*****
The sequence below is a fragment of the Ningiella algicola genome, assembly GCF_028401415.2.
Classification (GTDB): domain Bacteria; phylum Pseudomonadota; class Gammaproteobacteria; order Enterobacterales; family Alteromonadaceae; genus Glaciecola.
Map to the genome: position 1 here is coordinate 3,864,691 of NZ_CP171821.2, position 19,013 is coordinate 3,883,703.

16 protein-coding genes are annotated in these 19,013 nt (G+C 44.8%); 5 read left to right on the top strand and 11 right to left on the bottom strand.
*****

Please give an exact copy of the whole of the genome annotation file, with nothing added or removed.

The sequence below is a fragment of the Ningiella algicola genome, assembly GCF_028401415.2.
Classification (GTDB): domain Bacteria; phylum Pseudomonadota; class Gammaproteobacteria; order Enterobacterales; family Alteromonadaceae; genus Glaciecola.
Map to the genome: position 1 here is coordinate 3,864,691 of NZ_CP171821.2, position 19,013 is coordinate 3,883,703.

16 protein-coding genes are annotated in these 19,013 nt (G+C 44.8%); 5 read left to right on the top strand and 11 right to left on the bottom strand.